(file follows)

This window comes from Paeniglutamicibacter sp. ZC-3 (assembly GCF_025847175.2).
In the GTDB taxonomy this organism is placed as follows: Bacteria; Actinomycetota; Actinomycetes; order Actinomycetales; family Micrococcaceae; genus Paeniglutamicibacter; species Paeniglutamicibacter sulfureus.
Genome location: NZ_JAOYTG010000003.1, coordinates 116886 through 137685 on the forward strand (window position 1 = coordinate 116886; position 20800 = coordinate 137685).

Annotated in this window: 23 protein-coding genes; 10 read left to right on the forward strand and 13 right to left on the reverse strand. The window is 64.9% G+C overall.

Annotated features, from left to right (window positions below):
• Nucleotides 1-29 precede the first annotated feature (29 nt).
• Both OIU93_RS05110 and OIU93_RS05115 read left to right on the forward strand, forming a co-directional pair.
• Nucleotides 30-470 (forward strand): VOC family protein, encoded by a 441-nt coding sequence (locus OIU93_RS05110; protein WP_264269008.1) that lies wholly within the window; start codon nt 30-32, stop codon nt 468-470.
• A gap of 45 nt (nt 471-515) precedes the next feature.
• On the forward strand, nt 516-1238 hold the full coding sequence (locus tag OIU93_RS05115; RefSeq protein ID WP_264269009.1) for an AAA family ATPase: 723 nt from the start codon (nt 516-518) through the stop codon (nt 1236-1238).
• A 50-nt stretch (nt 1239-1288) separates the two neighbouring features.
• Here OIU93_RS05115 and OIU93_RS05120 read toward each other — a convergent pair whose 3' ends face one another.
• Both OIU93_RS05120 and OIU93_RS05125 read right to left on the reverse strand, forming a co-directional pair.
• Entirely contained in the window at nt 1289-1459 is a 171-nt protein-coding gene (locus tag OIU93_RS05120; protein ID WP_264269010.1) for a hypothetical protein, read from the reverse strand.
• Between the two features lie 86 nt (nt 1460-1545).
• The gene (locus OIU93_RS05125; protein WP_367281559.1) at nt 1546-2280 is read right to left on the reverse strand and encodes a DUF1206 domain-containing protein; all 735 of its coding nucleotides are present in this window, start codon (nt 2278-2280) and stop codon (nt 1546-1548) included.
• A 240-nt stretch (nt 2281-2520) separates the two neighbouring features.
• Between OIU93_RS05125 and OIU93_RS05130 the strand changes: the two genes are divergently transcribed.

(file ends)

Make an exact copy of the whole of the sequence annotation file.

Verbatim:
This window comes from Paeniglutamicibacter sp. ZC-3 (assembly GCF_025847175.2).
In the GTDB taxonomy this organism is placed as follows: Bacteria; Actinomycetota; Actinomycetes; order Actinomycetales; family Micrococcaceae; genus Paeniglutamicibacter; species Paeniglutamicibacter sulfureus.
Genome location: NZ_JAOYTG010000003.1, coordinates 116886 through 137685 on the forward strand (window position 1 = coordinate 116886; position 20800 = coordinate 137685).

Annotated in this window: 23 protein-coding genes; 10 read left to right on the forward strand and 13 right to left on the reverse strand. The window is 64.9% G+C overall.

Annotated features, from left to right (window positions below):
• Nucleotides 1-29 precede the first annotated feature (29 nt).
• Both OIU93_RS05110 and OIU93_RS05115 read left to right on the forward strand, forming a co-directional pair.
• Nucleotides 30-470 (forward strand): VOC family protein, encoded by a 441-nt coding sequence (locus OIU93_RS05110; protein WP_264269008.1) that lies wholly within the window; start codon nt 30-32, stop codon nt 468-470.
• A gap of 45 nt (nt 471-515) precedes the next feature.
• On the forward strand, nt 516-1238 hold the full coding sequence (locus tag OIU93_RS05115; RefSeq protein ID WP_264269009.1) for an AAA family ATPase: 723 nt from the start codon (nt 516-518) through the stop codon (nt 1236-1238).
• A 50-nt stretch (nt 1239-1288) separates the two neighbouring features.
• Here OIU93_RS05115 and OIU93_RS05120 read toward each other — a convergent pair whose 3' ends face one another.
• Both OIU93_RS05120 and OIU93_RS05125 read right to left on the reverse strand, forming a co-directional pair.
• Entirely contained in the window at nt 1289-1459 is a 171-nt protein-coding gene (locus tag OIU93_RS05120; protein ID WP_264269010.1) for a hypothetical protein, read from the reverse strand.
• Between the two features lie 86 nt (nt 1460-1545).
• The gene (locus OIU93_RS05125; protein WP_367281559.1) at nt 1546-2280 is read right to left on the reverse strand and encodes a DUF1206 domain-containing protein; all 735 of its coding nucleotides are present in this window, start codon (nt 2278-2280) and stop codon (nt 1546-1548) included.
• A 240-nt stretch (nt 2281-2520) separates the two neighbouring features.
• Between OIU93_RS05125 and OIU93_RS05130 the strand changes: the two genes are divergently transcribed.